Jakob Porser: We will try to stay true to the release format of Minecraft as it has been working very well for us, but there will be slight modifications. For instance, Scrolls will not be released as early in its development cycle as Minecraft was. Partially because the success of Minecraft has brought higher expectations from our player base, but mostly because of the format of the game. Scrolls simply needs a higher degree of content in order be enjoyable.

As for a discount/special offer for early adopters, this is something we really want to do, and we are currently looking at the best way of doing this.

Can you tell us a little about what we can expect from Scrolls?

Jakob: Scrolls will be about strategy from start to finish. The player starts out with a collection of magical scrolls. From this collection they must design a deck to take to battle against other players. As they win matches they gain points which can be used to acquire new scrolls to improve their deck or maybe create a new one. As they do battle they must use their deck to outmaneuver their opponent. Summon minions to fight for them, blasting their opponent with spells, have siege weapons wreck havoc with the enemy defences, all while managing the resources needed to play the scrolls in their possession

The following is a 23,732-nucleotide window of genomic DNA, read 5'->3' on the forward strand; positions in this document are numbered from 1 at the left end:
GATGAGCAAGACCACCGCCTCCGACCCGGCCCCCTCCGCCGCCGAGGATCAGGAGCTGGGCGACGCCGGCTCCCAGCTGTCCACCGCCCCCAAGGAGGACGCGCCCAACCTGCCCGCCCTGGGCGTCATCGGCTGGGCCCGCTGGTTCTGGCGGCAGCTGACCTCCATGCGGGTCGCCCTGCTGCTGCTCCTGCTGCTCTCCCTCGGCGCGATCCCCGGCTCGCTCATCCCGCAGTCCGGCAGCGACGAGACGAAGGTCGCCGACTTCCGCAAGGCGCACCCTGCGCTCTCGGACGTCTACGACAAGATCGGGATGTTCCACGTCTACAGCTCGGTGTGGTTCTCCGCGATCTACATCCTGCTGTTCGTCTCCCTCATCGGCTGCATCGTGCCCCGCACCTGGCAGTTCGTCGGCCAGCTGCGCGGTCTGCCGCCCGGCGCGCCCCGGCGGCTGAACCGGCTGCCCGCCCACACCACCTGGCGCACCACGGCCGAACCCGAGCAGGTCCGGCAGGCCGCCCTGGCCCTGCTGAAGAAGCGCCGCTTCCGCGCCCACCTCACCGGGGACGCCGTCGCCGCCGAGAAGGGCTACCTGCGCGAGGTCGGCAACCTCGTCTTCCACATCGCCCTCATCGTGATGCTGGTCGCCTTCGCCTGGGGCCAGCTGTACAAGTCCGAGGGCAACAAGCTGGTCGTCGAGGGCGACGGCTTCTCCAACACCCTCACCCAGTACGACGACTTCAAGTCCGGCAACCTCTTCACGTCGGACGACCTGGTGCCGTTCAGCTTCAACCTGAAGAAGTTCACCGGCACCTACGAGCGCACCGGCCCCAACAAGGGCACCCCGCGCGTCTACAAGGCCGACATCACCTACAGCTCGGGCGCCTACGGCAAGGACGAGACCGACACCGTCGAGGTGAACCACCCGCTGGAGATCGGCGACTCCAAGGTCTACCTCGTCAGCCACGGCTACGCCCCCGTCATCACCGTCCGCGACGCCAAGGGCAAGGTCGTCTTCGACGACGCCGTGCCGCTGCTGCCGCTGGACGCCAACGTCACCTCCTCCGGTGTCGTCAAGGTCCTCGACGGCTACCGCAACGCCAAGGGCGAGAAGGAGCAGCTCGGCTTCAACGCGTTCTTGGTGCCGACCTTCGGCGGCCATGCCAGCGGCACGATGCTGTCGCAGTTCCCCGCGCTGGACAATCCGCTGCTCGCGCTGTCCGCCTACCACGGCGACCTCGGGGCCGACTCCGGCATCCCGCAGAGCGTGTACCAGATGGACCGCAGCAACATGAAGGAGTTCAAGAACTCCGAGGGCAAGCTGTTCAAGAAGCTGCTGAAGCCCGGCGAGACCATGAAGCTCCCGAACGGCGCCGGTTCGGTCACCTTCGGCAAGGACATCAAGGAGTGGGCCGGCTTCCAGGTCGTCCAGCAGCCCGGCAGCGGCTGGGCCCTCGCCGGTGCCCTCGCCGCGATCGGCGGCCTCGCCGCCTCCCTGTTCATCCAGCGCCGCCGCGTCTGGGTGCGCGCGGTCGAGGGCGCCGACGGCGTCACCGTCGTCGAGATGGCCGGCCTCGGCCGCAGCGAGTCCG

Scrolls is a very dynamic game and with a steady addition of new scrolls inserted over time, the players will have to be on their toes in order to be successful.

Do you think there might be challenges in selling a game with so many board and card game elements to computer gamers?

Jakob: There are, but there are also many opportunities. Moving a typical board/card game to computers lets you add elements to the genre that would be cumbersome or even impossible to manage by hand. It will also make the game more accessible as the player can find opponents to play against at all hours of the day and regardless of their current location. Scrolls will have a good mix of the strengths of traditional board/card games as well as computer games and that mix will be what makes Scrolls great.

Finally, Notch, over the past few weeks you’ve gotten married, gone on honeymoon, and have been working furiously to get Minecraft finished by its release date. So have you had any time to hone your skills in case Bethseda takes you up on your offer of a Quake 3 duel?

Notch: No… If they did that, we’d probably ask the community for Champions to defend our honor or something. 😉 I’m pretty decent at Quake 3, but I’m nowhere as good as I was back in the day.